Many factors play into a student’s performance on a test. In addition to the amount of studying the student has done, their mood and physical state can also have a significant impact. Research has shown that exercising before taking a test could boost performance. In light of this finding, some schools are encouraging students to be active before sitting down to take a test.

The Effects of Exercise on the Brain

Studies conducted at the University of Illinois have shown that walking for just 20 minutes before a test can improve children’s scores. The researchers asked a group of children aged nine and ten to walk on a treadmill for 20 minutes before taking an academic test, while another group of children rested before taking the test. Not only did children who exercised before the test achieve better results, but scans showed more activity in certain areas of their brain. It appears that exercise literally boosts brain function, allowing kids to perform at their best.

Are Fit Kids Smarter?

Other studies have shown that kids who are physically fit perform better on certain kinds of tests, including those that require children to remember information. Brain scans show that a brain region known as the hippocampus, which is important for memory, is bigger and more active in children who are more physically fit than their peers. Even among identical twins, teens who are physically in shape achieve higher average scores on IQ tests than their less fit siblings. The results are clear: an active lifestyle not only protects physical health but may also have beneficial effects on the brain.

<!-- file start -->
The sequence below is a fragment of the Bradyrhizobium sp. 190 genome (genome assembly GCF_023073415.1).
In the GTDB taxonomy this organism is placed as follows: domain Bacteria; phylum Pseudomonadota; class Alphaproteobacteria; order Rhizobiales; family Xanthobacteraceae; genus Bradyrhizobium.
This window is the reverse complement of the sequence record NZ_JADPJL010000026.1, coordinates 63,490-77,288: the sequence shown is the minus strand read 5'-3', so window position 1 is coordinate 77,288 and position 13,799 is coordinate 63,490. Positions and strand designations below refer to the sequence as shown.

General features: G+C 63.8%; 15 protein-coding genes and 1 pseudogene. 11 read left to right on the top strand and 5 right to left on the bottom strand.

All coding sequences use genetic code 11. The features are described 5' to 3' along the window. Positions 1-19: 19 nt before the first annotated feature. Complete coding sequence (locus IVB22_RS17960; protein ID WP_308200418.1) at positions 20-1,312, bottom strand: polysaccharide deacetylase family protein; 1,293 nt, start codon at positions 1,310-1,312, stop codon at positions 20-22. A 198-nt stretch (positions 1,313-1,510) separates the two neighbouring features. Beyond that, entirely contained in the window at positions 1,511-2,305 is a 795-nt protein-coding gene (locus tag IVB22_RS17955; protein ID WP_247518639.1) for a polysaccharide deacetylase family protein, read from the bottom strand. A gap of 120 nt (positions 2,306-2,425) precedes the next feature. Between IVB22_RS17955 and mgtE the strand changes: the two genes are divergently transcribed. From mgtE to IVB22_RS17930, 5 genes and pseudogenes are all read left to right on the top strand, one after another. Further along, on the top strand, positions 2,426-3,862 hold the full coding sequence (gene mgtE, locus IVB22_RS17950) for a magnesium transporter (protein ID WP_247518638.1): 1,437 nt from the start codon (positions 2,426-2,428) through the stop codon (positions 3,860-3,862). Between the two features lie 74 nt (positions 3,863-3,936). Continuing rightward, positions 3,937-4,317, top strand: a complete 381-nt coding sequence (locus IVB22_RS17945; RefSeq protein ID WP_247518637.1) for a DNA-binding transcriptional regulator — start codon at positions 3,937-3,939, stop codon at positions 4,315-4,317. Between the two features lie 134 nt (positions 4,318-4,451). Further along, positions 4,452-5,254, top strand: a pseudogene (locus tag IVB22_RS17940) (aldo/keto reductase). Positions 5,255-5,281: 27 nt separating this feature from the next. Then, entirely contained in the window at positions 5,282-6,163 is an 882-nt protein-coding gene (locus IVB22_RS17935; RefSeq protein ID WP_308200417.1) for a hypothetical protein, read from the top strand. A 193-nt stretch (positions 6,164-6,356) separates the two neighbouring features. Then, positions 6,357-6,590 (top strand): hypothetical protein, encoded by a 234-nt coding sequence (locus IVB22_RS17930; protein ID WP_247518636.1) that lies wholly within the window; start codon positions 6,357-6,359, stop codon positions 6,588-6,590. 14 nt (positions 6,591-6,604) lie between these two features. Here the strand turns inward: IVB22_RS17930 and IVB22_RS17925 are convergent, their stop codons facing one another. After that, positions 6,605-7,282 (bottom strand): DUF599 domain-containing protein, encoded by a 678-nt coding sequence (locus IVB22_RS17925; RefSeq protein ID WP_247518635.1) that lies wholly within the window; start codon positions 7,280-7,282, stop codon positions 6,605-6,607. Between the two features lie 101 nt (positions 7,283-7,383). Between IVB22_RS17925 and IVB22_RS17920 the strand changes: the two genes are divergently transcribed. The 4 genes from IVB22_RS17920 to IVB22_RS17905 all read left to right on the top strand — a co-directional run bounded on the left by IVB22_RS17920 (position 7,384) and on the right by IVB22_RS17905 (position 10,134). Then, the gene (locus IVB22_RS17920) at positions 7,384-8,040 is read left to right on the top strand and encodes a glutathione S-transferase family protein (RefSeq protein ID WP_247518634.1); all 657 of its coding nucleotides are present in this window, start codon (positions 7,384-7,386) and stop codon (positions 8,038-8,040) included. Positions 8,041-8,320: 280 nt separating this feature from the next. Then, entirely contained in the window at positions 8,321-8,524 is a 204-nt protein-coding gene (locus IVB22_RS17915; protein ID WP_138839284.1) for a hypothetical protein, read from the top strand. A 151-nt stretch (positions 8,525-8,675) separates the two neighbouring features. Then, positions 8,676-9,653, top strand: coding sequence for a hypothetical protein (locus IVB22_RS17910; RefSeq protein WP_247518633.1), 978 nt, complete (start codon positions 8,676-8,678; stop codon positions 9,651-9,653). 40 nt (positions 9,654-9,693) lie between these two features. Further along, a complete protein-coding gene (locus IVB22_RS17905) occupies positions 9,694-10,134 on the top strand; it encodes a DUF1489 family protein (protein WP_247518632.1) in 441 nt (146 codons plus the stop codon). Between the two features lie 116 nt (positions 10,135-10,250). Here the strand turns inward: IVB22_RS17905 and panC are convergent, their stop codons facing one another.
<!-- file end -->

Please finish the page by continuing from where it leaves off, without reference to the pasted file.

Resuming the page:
Schools Are Incorporating Pre-Test Exercise

Some schools are using the results of this research to help their students perform well on standardized tests. For example, kids at Madison Middle School take part in ten-minute “brain booster” sessions during test season. During these sessions, kids run and bound their way through an obstacle course that is designed to get their heart rates up and their brain waves pulsing. At the end of the course, kids get a snack and water. Teachers claim the brain booster courses help kids to take a break from test-related stress and blow off some steam before returning to the classroom.

How Parents Can Help Kids Perform Better in Tests

Even kids who don’t go to schools with brain booster sessions can use exercise to help them perform well in tests. Gentle exercise, such as walking, has been shown to have an effect. Therefore, parents may be able to help their kids succeed by walking them to school on the morning of a test, rather than driving to the school. If the distance to school is too far to walk, kids could walk a couple of laps of the school grounds before a test to get the same effect. As research has shown, even just a few minutes of activity can make a difference, so it is worth encouraging students to get up and get active before they go into the classroom to take a test. For even greater long-term benefits, think about including regular exercise in your children’s everyday routines to help them build fit bodies and healthy brains.

Online Learning can be a convenient way parents can more easily incorporate exercise into their children’s school day. Virtual schools allow for a more flexible schedule so kids can take advantage of short bursts of activity prior to taking exams and even learning difficult subjects. For more information about online schools in your area, visit K12.com or ask for a free information kit.

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